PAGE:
Government

A Disembodied Head? Part 4: Allegiance

I pledge allegiance to the Flag of the United States of America, and to the Republic for which it stands, one Nation under God, indivisible, with liberty and justice for all. 24 “No one can serve two masters, for either he will hate the one and love the other, or he will be devoted to […]

TMQ Tidbits of the Week

Once again, here is the best of Gregg Easterbrook’s Tuesday Morning Quarterback column on ESPN.com. You can read the football bits here. Stats of the Week No. 10: On” Monday Night Football,” Tony Romo threw more touchdown passes to Chicago players than to Dallas players. (Honestly, this was included because I dislike the Cowboys.) ———————————— Disclaimer of the […]

On the Effectiveness of Non-violent Revolution

While this article (HT: Bruxy Cavey via Twitter) plainly states that it does not address the moral justification for violent or non-violent uprisings and revolutions, the authors investigated which method of revolution has been more effective from 1900-2006. Here are their surprising(?) findings: In ongoing struggles against oppressive governments, movements for change often confront a key […]

TMQ Tidbits of the Week

Once again, here is the best of Gregg Easterbrook’s Tuesday Morning Quarterback column on ESPN.com. You can read the football bits here. Due to the outcry about the officiating  in the Monday Night Football game, I’ve included the first bit even though it is football related. (Note: I do not necessarily endorse his political positions, but have […]

TMQ Tidbits of the Week

Once again, here is the best of Gregg Easterbrook’s Tuesday Morning Quarterback column on ESPN.com. You can read the football bits here. Many Intellectuals Don’t Believe in God But Do Believe in the God Particle: In 2011, physicists at the enormous CERN atom-smasher in Switzerland declared they had found matter moving faster than light. This was received […]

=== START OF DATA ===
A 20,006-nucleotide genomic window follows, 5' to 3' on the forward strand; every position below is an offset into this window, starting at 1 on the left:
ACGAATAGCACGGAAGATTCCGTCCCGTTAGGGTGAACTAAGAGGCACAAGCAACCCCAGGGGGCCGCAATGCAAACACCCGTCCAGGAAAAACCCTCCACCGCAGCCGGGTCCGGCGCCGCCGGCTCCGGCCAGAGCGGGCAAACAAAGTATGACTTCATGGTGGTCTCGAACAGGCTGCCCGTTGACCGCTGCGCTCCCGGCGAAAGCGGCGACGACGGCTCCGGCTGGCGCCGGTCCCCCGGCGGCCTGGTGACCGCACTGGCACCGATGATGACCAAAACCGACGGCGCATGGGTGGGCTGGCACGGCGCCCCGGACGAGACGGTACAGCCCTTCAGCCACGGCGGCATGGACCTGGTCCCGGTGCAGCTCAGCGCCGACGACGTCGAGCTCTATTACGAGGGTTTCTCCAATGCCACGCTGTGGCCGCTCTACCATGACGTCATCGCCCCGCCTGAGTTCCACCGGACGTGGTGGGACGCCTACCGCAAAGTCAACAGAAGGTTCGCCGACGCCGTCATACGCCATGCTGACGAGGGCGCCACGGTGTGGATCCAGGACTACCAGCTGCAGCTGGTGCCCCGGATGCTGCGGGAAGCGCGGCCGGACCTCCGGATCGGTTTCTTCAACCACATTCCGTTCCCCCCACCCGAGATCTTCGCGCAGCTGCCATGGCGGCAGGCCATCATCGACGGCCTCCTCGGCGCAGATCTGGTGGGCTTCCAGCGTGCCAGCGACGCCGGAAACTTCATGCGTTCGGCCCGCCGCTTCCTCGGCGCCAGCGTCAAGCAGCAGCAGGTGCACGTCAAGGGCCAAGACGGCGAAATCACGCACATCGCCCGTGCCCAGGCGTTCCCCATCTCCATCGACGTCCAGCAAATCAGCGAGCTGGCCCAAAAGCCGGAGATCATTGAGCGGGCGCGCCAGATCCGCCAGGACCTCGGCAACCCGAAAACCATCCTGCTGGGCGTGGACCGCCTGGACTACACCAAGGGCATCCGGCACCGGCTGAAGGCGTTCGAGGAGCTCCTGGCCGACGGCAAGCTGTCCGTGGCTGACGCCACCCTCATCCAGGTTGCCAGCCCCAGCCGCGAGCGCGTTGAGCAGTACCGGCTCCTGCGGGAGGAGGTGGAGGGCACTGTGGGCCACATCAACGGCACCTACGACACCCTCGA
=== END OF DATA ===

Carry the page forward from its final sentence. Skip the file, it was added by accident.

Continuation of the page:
Want a Good Career? Consider Math/Stats!

Yet another ranking of top jobs has highlighted careers in Mathematics and Statistics as among the very best career options. I’m not sure exactly what to make of the ranking, since the graphic they used at the top doesn’t seem to correspond to the piece, and there seems to be a ranking on the top […]

TED on Wrongful Convictions: Part VI

In today’s final installment of TED’s wrongful conviction series, David Dow points out the uncomfortable connection between childhood environment and eventually being sentenced to the death sentence. About three quarters of death row inmates have a history in the juvenile justice system. How can we break this link and help end this link? Dow has […]

TED on Wrongful Convictions: Part V

In today’s installment of TED’s wrongful conviction series, James Lockyer gives a case study of a wrongfully convicted client of his, and the long journey to justice. Some of the thoughts from previous talks in this series (click the Wrongful Convictions category above or the Wrongful Convictions tag to see other posts in this series, […]

TED on Wrongful Convictions: Part IV

In today’s installment of TED’s wrongful conviction series, Peter Donnelly discusses how misunderstanding statistics and probability can lead to wrongful convictions. Even the “experts” can really mess this up. The problem is often experts in other disciplines attempting to apply statistics and probability, and failing miserably. However, often no one seems to notice. We would […]

TMQ Tidbits of the Week

Once again, here is the best of Gregg Easterbrook’s Tuesday Morning Quarterback column on ESPN.com. You can read the football bits here. A Cosmic Thought A generation ago “exoplanets” — beyond the solar system — had not been found. Now hundreds are known and the list grows weekly. Recently NASA’s Kepler probe, the first space device specifically designed to look […]